- Teach children how to be a good friend. Brainstorm what characteristics would make a good friend.
- Focus on the child’s strengths.
- Practice with the child small talk conversations.
- Teach them how to introduce themselves to new people.
- Teach your child to ask about others’ interests. Finding a common interest will help a child find friends.
- Role-play with your child so they can practice the skills that are most challenging for them. You may find you already do this with your child. I find myself asking my child, “What do you say?” a lot after someone does something nice. Or at the playground, my son used to run over to me and ask if he can play with another little kid. I’d always tell him to go ask the other little child
Just like you would do if your child is struggling in academics, you need to practice the skills to boost their chance of succeeding.
Fear #4- Child will be scared/have anxiety
Nerves are very normal. I was always nervous about starting a new school/having a new teacher/making new friends. I still get nervous with big changes in my normal routine (i.e. having a new baby, moving to a new city, changing jobs, etc.)
What can you do to help?
Don’t focus on what bad things could happen, focus on all the positives of school.
My son got his vaccines at his last doctor’s appointment. I was secretly so afraid he will be nervous about it and cry because of them. To prepare my son, I casually told him that he was going to get his vaccines but they were no big deal. The vaccines will help keep the germ bugs away. And that they’ll hurt a little but it’s quickly over and no big deal. (I didn’t believe a word I was saying, I’m sure because I secretly had the anxiety over vaccines myself.) Guess what happened! He didn’t cry and wasn’t scared. He thought of them as no big deal and acted that way too! I was shocked!
Parents have more influence over their child’s behavior than what they realize. If you’re calm and encouraging of situations, your child will be calm and positive going into situations.
Go to school tours/orientation
Allow your child a chance to get to know the teachers and school before attending. We’ve already been to the school my son will be attending in the fall twice, and we’ll still visit a couple more times before he attends on his own.
Ensure your child feels comfortable enough to ask for help when they need it
Practice this skill, because it is a skill! When a child is struggling with something, like zipping their jacket, wait to jump in to help. Let them struggle until they ask for help. If they get frustrated instead of asking, prompt them to ask, and then help them. If you jump in to help when they are throwing a fit and frustrated about it, they’ll learn that’s the behavior to exhibit in order to get help.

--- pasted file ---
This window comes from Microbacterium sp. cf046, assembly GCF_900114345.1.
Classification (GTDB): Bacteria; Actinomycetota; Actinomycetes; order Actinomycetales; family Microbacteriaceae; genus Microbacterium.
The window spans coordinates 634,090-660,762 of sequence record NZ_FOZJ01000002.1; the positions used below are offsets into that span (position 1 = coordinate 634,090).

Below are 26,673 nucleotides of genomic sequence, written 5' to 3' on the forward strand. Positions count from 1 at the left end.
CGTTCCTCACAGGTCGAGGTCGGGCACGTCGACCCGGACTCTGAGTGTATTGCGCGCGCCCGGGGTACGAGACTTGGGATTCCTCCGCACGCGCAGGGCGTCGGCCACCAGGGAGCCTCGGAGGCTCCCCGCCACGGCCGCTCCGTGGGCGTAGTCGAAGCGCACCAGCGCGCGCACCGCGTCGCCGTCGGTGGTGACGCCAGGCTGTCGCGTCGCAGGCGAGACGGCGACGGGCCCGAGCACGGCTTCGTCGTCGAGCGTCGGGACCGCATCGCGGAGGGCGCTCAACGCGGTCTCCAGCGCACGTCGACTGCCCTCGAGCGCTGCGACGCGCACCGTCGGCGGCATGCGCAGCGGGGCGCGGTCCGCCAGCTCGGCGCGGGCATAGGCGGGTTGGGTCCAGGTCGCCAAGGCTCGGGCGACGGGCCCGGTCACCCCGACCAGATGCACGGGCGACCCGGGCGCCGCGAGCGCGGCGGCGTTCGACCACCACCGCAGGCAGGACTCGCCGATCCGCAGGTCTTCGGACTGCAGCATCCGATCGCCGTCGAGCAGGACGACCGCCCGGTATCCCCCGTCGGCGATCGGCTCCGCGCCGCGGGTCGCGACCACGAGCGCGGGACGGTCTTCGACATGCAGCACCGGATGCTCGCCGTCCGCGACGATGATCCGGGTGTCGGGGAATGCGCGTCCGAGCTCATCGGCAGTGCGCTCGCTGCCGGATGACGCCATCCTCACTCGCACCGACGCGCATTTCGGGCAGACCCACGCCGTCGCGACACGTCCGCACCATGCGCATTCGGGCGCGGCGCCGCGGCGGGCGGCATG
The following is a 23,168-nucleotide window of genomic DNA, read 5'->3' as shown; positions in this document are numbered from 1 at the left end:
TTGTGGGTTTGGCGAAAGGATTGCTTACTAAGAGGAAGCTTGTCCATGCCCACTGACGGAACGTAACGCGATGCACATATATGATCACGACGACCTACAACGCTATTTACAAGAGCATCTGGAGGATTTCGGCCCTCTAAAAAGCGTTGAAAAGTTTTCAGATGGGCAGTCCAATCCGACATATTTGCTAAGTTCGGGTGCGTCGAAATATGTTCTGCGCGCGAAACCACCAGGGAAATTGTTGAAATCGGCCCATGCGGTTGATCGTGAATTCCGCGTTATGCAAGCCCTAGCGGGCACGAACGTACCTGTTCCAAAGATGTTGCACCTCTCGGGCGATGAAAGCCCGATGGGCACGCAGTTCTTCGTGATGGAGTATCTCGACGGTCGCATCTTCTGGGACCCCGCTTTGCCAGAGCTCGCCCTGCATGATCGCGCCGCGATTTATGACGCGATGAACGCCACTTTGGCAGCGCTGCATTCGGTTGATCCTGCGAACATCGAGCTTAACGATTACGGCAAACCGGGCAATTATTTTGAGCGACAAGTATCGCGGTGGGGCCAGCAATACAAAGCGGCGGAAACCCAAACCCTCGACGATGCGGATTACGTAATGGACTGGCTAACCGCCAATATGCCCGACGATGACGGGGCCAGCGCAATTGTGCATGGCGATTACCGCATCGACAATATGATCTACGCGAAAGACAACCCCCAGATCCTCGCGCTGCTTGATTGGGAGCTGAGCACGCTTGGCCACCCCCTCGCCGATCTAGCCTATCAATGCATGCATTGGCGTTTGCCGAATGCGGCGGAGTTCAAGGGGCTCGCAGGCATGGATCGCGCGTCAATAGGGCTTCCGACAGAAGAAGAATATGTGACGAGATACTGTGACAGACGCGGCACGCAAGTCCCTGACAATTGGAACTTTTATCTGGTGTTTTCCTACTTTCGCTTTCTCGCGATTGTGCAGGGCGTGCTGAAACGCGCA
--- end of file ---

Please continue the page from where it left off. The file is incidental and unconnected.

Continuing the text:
Fear #5- Too many pressures in school
Schools are going to give the work they give. There’s not much a parent can do about the work that is given. But parents do have control over the pressure put on the child to perform to high standards.
What can you do to help alleviate the pressures in school?
Cut down on the extracurriculars.
My son has been in basketball and swimming or soccer and swimming since he was 3, but he didn’t have the pressures of school at that time. Once he starts school, we’re cutting back. He won’t do any extras in the fall to help him adjust to his new schedule. He might be able to handle the extras, but I want him to continue to be a kid. I need time to relax at home, and so does he. There’s no reason to have a ton of after school activities at such a young age.
Focus on the positives. Don’t dwell on the areas the child could use extra help with.
Congratulate your child on the good work they’ve done in school. Address the areas they could use help with, but don’t make that the focus. And do NOT congratulate them and then add the “but” at the end of the congratulations. It’s no longer a positive thing that you are saying to your child by adding the “but” statement.
- Good job writing your letters so neatly, but it looks like you wrote this letter backward. (NO!)
- “Wow! Look at how neat your letters are written! You must be practicing so hard!”
- Later- “I noticed your B was backward, that’s a tricky letter! Let’s work on some tricks to help remember for next time!”
Most importantly, at such a young age, let them be a kid!
Let them play! School success is important, but playing is just as important, especially at a young age! They learn so much through play! Don’t let them get burnt out from academics by pushing them too hard!
Wrapping it up
These fears are unavoidable. Children grow up and are exposed more to the world around us. As parents, we would love to protect our children from any “bad” but that’s impossible. I hope you have found some comfort in reading this knowing you are not alone in your feelings.
Are there any big fears you have sending your child to school, whether for the first time or 1000th time?